Edson: Super Bore A Good Reminder To Sports Fans

Let’s call Super Bowl LIII (53) what it really was: A super bore.

There were very few plays that brought people out of their seats.

There were wide open receivers that were missed.

There were missed assignments by good players all over the place.

Let’s face it, this looked more like a typical Detroit Lions game than a Super Bowl.

I guess it was just a good reminder to sports fans that despite all the hype for the game, all the big entertainment names and all the millions of dollars poured into TV ads, you can’t manufacture what is interesting.

And believe me, just about everything I watched during the Super Bowl on Sunday night was NOT interesting.

In fact, the highlight of the night might have been the Knight – National Anthem singer Gladys Knight.

She caused controversy in Las Vegas when she hit the final note of the anthem just two seconds before the over/under of 1 minute, 50 seconds. Because she carried that final note for several seconds, there was confusion in the Vegas casinos about whether she sang the tune in under 1:50 or over 1:50.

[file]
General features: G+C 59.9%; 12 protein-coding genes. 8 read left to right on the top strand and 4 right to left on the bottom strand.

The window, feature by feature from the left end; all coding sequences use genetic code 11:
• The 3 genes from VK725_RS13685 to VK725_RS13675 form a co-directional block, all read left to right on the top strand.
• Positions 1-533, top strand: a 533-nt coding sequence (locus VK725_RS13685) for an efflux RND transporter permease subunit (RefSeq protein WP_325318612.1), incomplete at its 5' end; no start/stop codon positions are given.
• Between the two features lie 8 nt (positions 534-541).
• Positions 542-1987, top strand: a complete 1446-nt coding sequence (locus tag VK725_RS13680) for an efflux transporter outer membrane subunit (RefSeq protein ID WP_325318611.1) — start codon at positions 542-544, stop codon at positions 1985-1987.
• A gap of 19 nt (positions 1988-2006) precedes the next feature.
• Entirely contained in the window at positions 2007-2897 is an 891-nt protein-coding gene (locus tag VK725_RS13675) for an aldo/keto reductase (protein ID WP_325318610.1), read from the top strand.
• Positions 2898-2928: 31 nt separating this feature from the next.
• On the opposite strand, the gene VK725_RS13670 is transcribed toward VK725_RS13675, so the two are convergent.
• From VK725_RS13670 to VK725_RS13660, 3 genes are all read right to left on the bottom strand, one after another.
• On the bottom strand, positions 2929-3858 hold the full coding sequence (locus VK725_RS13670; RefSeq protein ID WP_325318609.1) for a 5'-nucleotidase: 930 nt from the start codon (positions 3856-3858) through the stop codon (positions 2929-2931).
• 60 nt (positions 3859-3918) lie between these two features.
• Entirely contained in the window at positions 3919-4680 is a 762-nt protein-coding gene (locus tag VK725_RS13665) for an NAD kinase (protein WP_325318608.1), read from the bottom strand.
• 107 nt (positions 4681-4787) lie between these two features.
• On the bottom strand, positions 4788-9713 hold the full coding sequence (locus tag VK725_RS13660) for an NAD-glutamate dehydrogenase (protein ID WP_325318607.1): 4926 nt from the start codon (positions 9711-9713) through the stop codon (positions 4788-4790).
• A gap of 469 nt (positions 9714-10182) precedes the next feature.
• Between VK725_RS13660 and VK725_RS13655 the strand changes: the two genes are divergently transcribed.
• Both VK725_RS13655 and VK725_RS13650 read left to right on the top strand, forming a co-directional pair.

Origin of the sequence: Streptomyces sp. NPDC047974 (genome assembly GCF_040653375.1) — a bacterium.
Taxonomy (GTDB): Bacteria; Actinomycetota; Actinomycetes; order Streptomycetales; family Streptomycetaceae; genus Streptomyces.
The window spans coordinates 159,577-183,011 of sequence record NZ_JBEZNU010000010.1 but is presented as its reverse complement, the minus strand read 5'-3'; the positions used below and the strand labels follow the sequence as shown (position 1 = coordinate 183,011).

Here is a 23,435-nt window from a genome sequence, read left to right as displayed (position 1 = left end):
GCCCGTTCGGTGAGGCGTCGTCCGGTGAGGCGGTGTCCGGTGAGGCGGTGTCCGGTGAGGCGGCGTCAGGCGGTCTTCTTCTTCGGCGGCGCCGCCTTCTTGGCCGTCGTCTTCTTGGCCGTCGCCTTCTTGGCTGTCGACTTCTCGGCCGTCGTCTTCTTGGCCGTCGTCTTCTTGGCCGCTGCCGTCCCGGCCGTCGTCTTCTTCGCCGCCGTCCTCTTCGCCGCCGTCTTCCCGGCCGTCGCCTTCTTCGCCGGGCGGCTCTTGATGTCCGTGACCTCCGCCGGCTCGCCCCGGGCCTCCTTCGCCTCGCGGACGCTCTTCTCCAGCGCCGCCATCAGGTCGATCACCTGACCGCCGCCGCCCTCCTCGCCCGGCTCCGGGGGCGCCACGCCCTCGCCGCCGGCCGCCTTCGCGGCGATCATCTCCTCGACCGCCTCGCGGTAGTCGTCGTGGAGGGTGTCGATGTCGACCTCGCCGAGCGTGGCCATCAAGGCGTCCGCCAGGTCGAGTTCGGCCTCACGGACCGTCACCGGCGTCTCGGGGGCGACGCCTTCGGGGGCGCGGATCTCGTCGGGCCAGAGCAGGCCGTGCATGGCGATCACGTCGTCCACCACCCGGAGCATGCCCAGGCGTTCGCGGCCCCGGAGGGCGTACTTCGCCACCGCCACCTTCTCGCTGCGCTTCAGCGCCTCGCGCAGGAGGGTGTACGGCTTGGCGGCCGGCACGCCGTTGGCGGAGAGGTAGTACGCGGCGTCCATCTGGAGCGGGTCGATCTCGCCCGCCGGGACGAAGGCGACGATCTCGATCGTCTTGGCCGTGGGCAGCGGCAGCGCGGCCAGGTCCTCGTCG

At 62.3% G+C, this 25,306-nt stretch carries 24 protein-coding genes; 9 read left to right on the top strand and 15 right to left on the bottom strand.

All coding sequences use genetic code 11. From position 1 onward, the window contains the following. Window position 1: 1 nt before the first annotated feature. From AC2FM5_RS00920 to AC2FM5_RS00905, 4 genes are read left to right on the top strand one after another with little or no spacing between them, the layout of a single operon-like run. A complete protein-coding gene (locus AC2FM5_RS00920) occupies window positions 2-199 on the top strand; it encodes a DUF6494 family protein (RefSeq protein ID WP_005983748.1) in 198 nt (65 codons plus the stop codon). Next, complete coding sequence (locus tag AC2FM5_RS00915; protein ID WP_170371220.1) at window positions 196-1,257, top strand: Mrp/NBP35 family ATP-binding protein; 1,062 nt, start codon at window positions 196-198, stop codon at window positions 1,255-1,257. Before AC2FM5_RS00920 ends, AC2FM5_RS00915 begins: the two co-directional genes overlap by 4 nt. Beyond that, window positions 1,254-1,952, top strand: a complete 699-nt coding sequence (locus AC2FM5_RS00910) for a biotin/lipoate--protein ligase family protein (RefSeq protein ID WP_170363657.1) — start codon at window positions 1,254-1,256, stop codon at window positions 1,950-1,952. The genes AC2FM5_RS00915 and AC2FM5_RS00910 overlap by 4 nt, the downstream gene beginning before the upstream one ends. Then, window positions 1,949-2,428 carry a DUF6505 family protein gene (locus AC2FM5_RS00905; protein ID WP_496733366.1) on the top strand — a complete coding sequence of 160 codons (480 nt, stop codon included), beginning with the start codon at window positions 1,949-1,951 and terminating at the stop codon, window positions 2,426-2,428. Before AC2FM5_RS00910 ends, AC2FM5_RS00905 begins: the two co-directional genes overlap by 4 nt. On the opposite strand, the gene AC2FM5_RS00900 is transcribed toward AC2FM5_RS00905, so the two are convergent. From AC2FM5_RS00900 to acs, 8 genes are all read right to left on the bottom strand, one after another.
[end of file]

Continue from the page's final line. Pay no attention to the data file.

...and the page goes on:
Turns out, that was the only spell-binding moment of the evening.

We have to give credit to the New England Patriots for their 13-3 win over the Los Angeles Rams. But the game was so boring I didn’t mention the teams and the score of the game until my 10th paragraph. That just tells you how much it held my attention.

The highlight of the game for our small Super Bowl party was the TV ad featuring more than 40 ex-NFL greats. We were busy identifying players.

In the past at Super Bowl parties, you would wait until there was a break in the game action to take a bathroom break.

In this Super Bowl, we waited until the game resumed to take a bathroom break.

Some football purists will insist that this was a great defensive game. Whatever.

It was just plain boring. And for the most part, so was the halftime show. And to be truthful, the TV ads – which cost more than $5 million for a 30-second spot – weren’t that captivating either.

So what it all meant was that unlike past Super Bowls, where you unwound by excitedly talking about the big plays and watching the post-game show, this was different.

Hopefully, the boring game helped more people get a good night’s sleep. And Monday morning Super Bowl conversations were brief and to the point: Money and hype can’t buy a good game.

Nick Edson is a retired Hall of Fame columnist and sportswriter. He worked 25 years at the Traverse City Record-Eagle, 18 as sports editor. He is a two-time president of the Associated Press Sports Editors Association and a member of the Michigan Basketball Coaches Hall of Fame.

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